We affirm. Defendant challenges the propriety of County Court's suppression ruling, primarily arguing that the troopers were not justified in beginning the pursuit that led to his arrest. In that regard, "a defendant's flight in response to an approach by the police, combined with other specific circumstances indicating that the suspect may be engaged in criminal activity, may give rise to reasonable suspicion, the necessary predicate for police pursuit" (People v Sierra, 83 NY2d 928, 929 [1994]; accord People v Woods, 98 NY2d 627, 628 [2002]; People v Daniels, 24 AD3d 970, 971-972 [2005], lv denied 6 NY3d 811 [2006]). County Court relied upon the suppression hearing testimony of one of the troopers involved in the pursuit and, inasmuch as our review of the record does not reveal that reliance to have been "clearly erroneous," we accord "great deference" to it (People v Musto, 106 AD3d 1380, 1380 [2013], lv denied 21 NY3d 1007 [2013]; see People v Davis, 83 AD3d 1210, 1212 [2011], lv denied 17 NY3d 794 [2011]).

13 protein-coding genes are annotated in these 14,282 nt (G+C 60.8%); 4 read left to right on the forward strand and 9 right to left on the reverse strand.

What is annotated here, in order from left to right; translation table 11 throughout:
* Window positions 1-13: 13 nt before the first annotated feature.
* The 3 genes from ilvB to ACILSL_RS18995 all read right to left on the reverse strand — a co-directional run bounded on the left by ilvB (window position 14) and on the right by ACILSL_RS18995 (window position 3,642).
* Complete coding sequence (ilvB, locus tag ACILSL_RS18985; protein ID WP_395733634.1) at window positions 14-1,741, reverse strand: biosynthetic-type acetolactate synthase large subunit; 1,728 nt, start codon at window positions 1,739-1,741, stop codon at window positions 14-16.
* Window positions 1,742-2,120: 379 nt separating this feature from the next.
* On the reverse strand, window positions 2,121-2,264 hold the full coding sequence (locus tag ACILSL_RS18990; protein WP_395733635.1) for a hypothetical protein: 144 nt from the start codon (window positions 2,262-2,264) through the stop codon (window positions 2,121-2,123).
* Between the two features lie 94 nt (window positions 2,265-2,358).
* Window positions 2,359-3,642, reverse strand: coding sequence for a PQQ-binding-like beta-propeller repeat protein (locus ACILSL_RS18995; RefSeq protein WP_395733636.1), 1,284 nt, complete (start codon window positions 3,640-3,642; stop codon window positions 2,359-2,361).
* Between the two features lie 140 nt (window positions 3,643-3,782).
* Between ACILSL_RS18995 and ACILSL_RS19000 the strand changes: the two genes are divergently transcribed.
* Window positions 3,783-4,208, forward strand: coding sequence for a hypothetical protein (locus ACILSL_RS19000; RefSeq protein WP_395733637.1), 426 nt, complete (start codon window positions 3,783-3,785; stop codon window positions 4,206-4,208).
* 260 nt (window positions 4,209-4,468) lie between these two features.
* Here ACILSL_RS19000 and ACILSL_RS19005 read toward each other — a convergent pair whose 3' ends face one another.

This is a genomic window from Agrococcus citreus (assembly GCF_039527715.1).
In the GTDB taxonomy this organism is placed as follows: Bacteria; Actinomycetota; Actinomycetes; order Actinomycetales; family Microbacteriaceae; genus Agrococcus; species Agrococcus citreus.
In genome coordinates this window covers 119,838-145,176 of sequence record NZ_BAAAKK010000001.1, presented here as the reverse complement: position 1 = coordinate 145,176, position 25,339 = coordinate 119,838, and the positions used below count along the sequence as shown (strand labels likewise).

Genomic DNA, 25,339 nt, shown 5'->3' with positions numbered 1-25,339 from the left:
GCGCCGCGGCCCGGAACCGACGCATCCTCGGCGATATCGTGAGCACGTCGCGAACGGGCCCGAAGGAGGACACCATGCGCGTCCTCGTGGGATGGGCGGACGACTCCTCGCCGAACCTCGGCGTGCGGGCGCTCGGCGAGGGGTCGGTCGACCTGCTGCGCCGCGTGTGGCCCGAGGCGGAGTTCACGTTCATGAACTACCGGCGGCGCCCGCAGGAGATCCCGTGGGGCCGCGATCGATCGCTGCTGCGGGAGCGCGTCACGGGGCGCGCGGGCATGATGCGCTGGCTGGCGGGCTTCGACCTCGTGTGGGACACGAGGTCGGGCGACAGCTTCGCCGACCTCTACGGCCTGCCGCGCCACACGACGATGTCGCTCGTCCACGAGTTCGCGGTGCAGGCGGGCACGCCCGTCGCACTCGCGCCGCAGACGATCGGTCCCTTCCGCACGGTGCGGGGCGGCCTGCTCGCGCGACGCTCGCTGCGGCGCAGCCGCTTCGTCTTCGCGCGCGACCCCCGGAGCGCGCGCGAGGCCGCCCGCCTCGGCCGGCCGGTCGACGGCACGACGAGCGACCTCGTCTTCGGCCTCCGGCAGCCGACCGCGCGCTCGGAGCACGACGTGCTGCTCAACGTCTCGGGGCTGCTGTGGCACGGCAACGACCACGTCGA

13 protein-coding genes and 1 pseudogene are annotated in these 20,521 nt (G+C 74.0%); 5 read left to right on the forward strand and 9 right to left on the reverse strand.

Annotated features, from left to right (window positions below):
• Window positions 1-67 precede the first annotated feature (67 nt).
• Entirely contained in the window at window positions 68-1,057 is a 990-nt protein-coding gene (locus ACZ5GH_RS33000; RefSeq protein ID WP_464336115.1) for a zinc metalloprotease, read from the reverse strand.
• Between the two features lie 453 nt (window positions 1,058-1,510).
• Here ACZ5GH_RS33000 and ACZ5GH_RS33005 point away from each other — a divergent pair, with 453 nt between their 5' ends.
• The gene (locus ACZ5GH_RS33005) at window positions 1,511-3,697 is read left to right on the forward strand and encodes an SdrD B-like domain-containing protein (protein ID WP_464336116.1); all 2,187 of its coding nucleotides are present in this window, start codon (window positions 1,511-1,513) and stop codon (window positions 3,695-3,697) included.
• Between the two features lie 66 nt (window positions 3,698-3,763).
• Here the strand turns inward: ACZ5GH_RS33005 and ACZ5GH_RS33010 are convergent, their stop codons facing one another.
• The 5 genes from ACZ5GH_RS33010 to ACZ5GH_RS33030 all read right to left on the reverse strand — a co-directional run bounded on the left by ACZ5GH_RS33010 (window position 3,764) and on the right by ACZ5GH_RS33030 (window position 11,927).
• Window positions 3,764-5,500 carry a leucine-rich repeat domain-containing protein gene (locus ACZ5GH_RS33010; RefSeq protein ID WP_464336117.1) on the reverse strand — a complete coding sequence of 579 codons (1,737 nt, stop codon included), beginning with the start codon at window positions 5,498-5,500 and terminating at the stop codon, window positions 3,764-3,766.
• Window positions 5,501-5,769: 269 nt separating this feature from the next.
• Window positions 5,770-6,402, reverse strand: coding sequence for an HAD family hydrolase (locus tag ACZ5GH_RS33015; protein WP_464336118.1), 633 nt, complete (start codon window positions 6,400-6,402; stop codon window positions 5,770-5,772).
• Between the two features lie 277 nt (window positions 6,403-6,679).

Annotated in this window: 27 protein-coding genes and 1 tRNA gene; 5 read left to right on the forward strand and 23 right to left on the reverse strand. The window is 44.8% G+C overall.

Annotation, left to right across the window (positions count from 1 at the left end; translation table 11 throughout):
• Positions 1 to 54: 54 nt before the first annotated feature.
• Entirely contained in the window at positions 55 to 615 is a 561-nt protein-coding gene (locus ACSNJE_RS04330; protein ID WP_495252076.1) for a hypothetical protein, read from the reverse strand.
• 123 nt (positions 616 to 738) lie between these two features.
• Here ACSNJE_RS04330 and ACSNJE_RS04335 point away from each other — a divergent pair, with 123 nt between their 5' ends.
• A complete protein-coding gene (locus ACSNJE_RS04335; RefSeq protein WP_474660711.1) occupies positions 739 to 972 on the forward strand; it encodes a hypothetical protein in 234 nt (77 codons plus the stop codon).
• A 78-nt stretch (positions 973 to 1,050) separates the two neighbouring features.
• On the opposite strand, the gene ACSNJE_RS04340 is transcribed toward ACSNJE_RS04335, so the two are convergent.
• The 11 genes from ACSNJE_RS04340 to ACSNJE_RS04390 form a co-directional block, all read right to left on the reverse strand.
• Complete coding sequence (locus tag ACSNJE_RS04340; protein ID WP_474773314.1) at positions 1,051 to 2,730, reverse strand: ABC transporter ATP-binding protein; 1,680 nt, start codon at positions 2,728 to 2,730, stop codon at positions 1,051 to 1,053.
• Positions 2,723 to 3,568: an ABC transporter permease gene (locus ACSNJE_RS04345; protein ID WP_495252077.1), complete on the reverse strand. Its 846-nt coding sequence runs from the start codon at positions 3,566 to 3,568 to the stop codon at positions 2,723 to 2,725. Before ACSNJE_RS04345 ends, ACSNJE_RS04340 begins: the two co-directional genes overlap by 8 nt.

The trooper specifically testified to seeing a vehicle traveling toward them from the direction of a nearby residence that he knew from the dispatch call was in the process of being burglarized. The troopers activated the emergency lights to ensure that the vehicle would yield the right-of-way and allow them to quickly reach the residence but, instead of pulling over, the vehicle made a hard right turn onto another road while the right rear passenger door was open (see Vehicle and Traffic Law § 1144 [a]). At a minimum, that sequence of events gave rise to a reasonable suspicion that the operator of the vehicle was engaging in reckless driving and permitted the pursuit that followed (see Vehicle and Traffic Law § 1212; People v Carr, 99 AD3d 1173, 1175 [2012], lv denied 20 NY3d 1010 [2013]; People v Cobb, 172 Misc 2d 851, 852-853 [1997], lv denied 90 NY2d 856 [1997]; People v Simmons, 7 Misc 2d 517, 518 [1957]). The driver of the vehicle then refused to stop and engaged the troopers in a high speed chase, several of the vehicle's occupants fled after it crashed and defendant was found in close proximity to the abandoned vehicle, all of which afforded probable cause to place defendant under arrest (see Penal Law § 270.25; Vehicle and Traffic Law § 1212; People v Samms, 258 AD2d 676, 677 [1999], mod on other grounds 95 NY2d 52 [2000]). County Court, as a result, properly denied defendant's suppression motion.